But when exactly were the good old days? Podcaster Jason Feifer once devoted an episode of “Pessimists’ Archive” to this question. If you want to make America great again, he thought, you have to ask yourself when America was great. The most popular answer seemed to be the 1950s, so Mr. Feifer asked historians whether Americans in that decade thought it was particularly pleasant. Definitely not, they said. In the 1950s, American sociologists worried that rampant individualism was tearing the family apart. There were serious racial and class tensions, and everyone lived under the very real threat of instant nuclear annihilation.

Ron Howard (left) and Henry Winkler in a 1974 episode of ‘Happy Days,’ a TV show set in the 1950s.
PHOTO: WALT DISNEY TELEVISION/GETTY IMAGES
By Johan Norberg
Dec. 26, 2020 12:01 am ET
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If you visit Hagley Park in the West Midlands of England and make it to the big 18th-century house of the Lyttelton family, walk another half-mile to the east and you’ll come upon an exotic and impressive sight once you clear the trees. In front of you is what seems like the ruins of a Gothic castle. There are four corner towers, but only one is still standing, complete with battlements and an intersecting stair turret. The others are reduced to one or two stories and the wall connecting them has collapsed. You start thinking about the ancient history of which this place could speak, and wonder what spectacular building once stood here.

The answer is none. The ruin was constructed just like this in the mid-18th century, to give the impression that a magnificent medieval castle had fallen apart over many generations. Building ruins from scratch was the height of fashion for European aristocrats at the time, using shattered castles and crumbling abbeys to create an imaginary, romantic past. Hagley Park is a selective, artificial version of history—just like the politics of nostalgia that is so popular today.

People in many countries are longing for the good old days. When asked if life in their country is better or worse today than 50 years ago, 31% of Britons, 41% of Americans and 46% of the French say it’s worse.

Psychologists say that this kind of nostalgia is natural and sometimes even useful: Anchoring our identity in the past helps give us a sense of stability and predictability. For individuals, nostalgia is especially common when we experience rapid transitions like puberty, retirement or moving to a new country. Similarly, collective nostalgia—a longing for the good old days when life was simpler and people behaved better—can also be a source of communal strength in difficult times.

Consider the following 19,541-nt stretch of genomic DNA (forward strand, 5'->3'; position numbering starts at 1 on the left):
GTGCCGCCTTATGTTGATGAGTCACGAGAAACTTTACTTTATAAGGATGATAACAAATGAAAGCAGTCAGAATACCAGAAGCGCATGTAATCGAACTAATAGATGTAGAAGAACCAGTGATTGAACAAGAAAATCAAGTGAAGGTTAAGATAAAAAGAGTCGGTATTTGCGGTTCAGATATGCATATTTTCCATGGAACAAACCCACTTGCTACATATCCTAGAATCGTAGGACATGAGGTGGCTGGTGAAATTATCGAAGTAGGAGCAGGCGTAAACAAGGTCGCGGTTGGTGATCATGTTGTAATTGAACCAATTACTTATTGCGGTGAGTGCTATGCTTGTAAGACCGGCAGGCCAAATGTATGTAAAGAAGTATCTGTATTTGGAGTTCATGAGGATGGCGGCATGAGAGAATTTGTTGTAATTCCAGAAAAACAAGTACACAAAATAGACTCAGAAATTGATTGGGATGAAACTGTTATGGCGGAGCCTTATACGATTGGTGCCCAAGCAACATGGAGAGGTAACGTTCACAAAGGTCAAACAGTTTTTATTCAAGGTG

But when exactly were the good old days? Podcaster Jason Feifer once devoted an episode of “Pessimists’ Archive” to this question. If you want to make America great again, he thought, you have to ask yourself when America was great. The most popular answer seemed to be the 1950s, so Mr. Feifer asked historians whether Americans in that decade thought it was particularly pleasant. Definitely not, they said. In the 1950s, American sociologists worried that rampant individualism was tearing the family apart. There were serious racial and class tensions, and everyone lived under the very real threat of instant nuclear annihilation.

In fact, many in the 1950s thought that the good old days were to be found a generation earlier, in the 1920s. But in the 1920s, the pioneering child psychologist John Watson warned that because of increasing divorce rates, the American family would soon cease to exist. Many people at the time idealized the Victorian era, when families were strong and children respected their elders. But in the late 19th century, Americans were worried that the unnatural pace of life brought on by railroads and telegraphs had given rise to a new disease, neurasthenia, which could express itself in anxiety, headaches, insomnia, back pain, constipation, impotence and chronic diarrhea.

People have been longing for the good old days at least since the invention of writing in ancient Mesopotamia, 5,000 years ago. Archaeologists have discovered Sumerian cuneiform tablets which complain that family life isn’t what it used to be. One tablet frets about “the son who spoke hatefully to his mother, the younger brother who defied his older brother, who talked back to the father.” Another, almost 4,000 years old, contains a nostalgic poem: “Once upon a time, there was no snake, there was no scorpion…/The whole world, the people in unison/To [the god] Enlil in one tongue gave praise.”